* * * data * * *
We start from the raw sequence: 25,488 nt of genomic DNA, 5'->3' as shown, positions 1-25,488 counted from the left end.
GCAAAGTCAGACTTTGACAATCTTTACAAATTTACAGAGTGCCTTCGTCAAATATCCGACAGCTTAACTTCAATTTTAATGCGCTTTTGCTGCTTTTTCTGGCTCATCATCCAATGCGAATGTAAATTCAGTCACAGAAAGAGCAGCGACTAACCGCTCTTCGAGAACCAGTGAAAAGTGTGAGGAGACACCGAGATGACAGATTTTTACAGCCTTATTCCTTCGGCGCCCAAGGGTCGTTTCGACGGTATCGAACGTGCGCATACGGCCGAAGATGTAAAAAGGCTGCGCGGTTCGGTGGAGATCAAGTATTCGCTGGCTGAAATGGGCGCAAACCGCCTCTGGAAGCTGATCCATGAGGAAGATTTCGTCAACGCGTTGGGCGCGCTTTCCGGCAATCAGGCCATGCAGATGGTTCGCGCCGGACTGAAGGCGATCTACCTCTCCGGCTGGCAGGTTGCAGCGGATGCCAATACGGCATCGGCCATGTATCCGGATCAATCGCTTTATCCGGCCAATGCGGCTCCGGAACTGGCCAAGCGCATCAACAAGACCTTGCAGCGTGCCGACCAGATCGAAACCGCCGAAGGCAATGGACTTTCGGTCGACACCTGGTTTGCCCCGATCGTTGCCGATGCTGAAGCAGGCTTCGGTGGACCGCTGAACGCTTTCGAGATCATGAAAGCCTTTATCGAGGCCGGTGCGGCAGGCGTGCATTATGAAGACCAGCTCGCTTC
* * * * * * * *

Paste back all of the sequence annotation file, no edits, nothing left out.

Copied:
We start from the raw sequence: 25,488 nt of genomic DNA, 5'->3' as shown, positions 1-25,488 counted from the left end.
GCAAAGTCAGACTTTGACAATCTTTACAAATTTACAGAGTGCCTTCGTCAAATATCCGACAGCTTAACTTCAATTTTAATGCGCTTTTGCTGCTTTTTCTGGCTCATCATCCAATGCGAATGTAAATTCAGTCACAGAAAGAGCAGCGACTAACCGCTCTTCGAGAACCAGTGAAAAGTGTGAGGAGACACCGAGATGACAGATTTTTACAGCCTTATTCCTTCGGCGCCCAAGGGTCGTTTCGACGGTATCGAACGTGCGCATACGGCCGAAGATGTAAAAAGGCTGCGCGGTTCGGTGGAGATCAAGTATTCGCTGGCTGAAATGGGCGCAAACCGCCTCTGGAAGCTGATCCATGAGGAAGATTTCGTCAACGCGTTGGGCGCGCTTTCCGGCAATCAGGCCATGCAGATGGTTCGCGCCGGACTGAAGGCGATCTACCTCTCCGGCTGGCAGGTTGCAGCGGATGCCAATACGGCATCGGCCATGTATCCGGATCAATCGCTTTATCCGGCCAATGCGGCTCCGGAACTGGCCAAGCGCATCAACAAGACCTTGCAGCGTGCCGACCAGATCGAAACCGCCGAAGGCAATGGACTTTCGGTCGACACCTGGTTTGCCCCGATCGTTGCCGATGCTGAAGCAGGCTTCGGTGGACCGCTGAACGCTTTCGAGATCATGAAAGCCTTTATCGAGGCCGGTGCGGCAGGCGTGCATTATGAAGACCAGCTCGCTTC